Publics are key stakeholders in population genomic screening and their perspectives on ethical considerations are relevant to programme design and policy making. Using semi-structured interviews, we explored social views and attitudes towards possible future provision of personalised genomic risk information to populations to inform prevention and/or early detection of relevant conditions. Participants were members of the public who had received information on their personal genomic risk of melanoma as part of a research project. The focus of the analysis presented here (...)
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  44. The Voices That Accompany Me.Arthur W. Frank - 2020 - Journal of Medical Humanities 41 (2):171-178.
    This essay begins with a metaphor describing who enters the field of humanities in medicine and healthcare and the types of work they do. The role of witness is discussed, underscoring tensions between witnessing and analyzing. The essay then turns to my own background as an example of how each professional in this field brings something distinct. I briefly describe the three basic principles of my work with narrative: the injunction to keep the stories in the foreground, the work of (...)
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  45. Sundown for JC.James M. Wilkins - 2020 - Journal of Medical Humanities 41 (2):263-263.
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  46. Risk, Health, and Physical Enhancement: The Dangers of Health Care as Risk Reduction for Christian Bioethics.Paul Scherz - forthcoming - Christian Bioethics.
    Medicine increasingly envisions health promotion in terms of reducing risk as determined by quantitative risk factors, such as blood pressure, blood lipids, or genetic variants. This essay argues that this vision of health care as risk reduction is dangerous for Christian bioethics, since risk can be infinitely reduced leading to a self-defeating spiral of iatrogenic effects. Moreover, it endangers character because this vision of health is connected to a reductionist vision of the body and an understanding of individual risk that (...)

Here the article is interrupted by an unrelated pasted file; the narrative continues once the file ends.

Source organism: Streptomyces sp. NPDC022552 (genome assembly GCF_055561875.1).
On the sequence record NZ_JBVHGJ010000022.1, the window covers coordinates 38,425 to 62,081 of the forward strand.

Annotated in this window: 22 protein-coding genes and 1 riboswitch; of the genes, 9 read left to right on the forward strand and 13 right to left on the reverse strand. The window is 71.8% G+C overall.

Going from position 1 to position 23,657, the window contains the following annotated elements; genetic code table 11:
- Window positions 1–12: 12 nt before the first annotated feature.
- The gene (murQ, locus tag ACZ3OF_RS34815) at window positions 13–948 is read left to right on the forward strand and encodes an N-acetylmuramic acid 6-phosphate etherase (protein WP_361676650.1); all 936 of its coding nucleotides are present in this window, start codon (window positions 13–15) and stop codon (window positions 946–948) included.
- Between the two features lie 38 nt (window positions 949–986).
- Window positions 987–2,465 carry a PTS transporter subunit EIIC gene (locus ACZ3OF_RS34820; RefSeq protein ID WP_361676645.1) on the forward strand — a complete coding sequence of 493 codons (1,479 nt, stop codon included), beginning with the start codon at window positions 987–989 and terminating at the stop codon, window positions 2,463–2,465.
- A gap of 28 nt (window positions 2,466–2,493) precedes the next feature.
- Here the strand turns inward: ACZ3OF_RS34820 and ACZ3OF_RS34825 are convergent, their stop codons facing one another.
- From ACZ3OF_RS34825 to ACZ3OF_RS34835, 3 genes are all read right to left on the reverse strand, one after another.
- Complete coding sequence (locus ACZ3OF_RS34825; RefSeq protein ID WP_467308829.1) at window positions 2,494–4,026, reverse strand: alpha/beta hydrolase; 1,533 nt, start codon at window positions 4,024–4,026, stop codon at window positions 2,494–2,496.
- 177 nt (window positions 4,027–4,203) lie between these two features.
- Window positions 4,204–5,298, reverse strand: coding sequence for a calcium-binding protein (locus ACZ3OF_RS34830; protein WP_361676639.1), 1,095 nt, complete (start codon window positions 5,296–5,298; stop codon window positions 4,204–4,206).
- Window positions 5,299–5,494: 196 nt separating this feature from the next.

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  47. Voices from the Newspaper Club: Patient Life at a State Psychiatric Hospital.Emily Beckman, Elizabeth Nelson & Modupe Labode - forthcoming - Journal of Medical Humanities:1-17.
    The authors conducted a qualitative analysis of thirty-seven issues of The DDU Review, a newsletter produced by residents of the Dual Diagnosis Unit, a residential unit for people who had diagnoses of developmental disability and serious mental illness in the Central State Hospital. The analysis of the newsletters produced between September 1988 and June 1992 revealed three major themes: 1) the mundane; 2) good behavior; and 3) advocacy. Contrary to the authors’ expectations, the discourse of medicalization—such as relations with physicians, (...)
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  48. From Girlhood to Motherhood: Rituals of Childbirth and Obstetrical Medicine Re-Examined Through John Milton.Ashleigh Frayne - 2020 - Journal of Medical Humanities 41 (2):179-192.
    This article considers how seventeenth-century writer John Milton engages in modes of thinking that register the obstetric revolution occurring during the period. During a time when physicians were gaining entry to the birthing room, a medical rhetoric of childbirth was developing that cast childbirth in new pathological terms. Milton's A Masque Presented at Ludlow Castle demonstrates how childbirth was influenced by emerging obstetrical language and practice, as well as the ways in which a writer might question such influence. Finally, this (...)
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  49. HIV Stigma, Gay Identity, and Caste ‘Untouchability’: Metaphors of Abjection in My Brother…Nikhil, The Boyfriend, and “Gandu Bagicha”.Shamira A. Meghani - 2020 - Journal of Medical Humanities 41 (2):137-151.
    In this article I read textual metaphors of ‘untouchability’ in ‘post-AIDS’ representation as an erasure of structures that condition HIV stigmatization in India. Throughout, my discussion is contextualised by the political economy of HIV and AIDS, which has been productive of particular modern sexual subjects. In the film My Brother…Nikhil, the stigmatization of Nikhil, a gay Indian man living with HIV, is constituted through visual and verbal caste metaphors, which draw on existing subject positions that are elided as ‘traditional’, residual, (...)
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  50. The Health Benefits of Autobiographical Writing: An Interdisciplinary Perspective.Jussi Valtonen - forthcoming - Journal of Medical Humanities:1-19.
    A large body of experimental evidence in the empirical sciences shows that writing about life experiences can be beneficial for mental and physical health. While empirical data regarding the health benefits of writing interventions have been collected in numerous studies in psychology and biomedicine, this literature has remained almost entirely disconnected from scholarship in the humanities and cognitive neuropsychology. In this paper, I review the literature from psychological and biomedical writing interventions, connect these findings to views from philosophy, cognitive neuropsychology (...)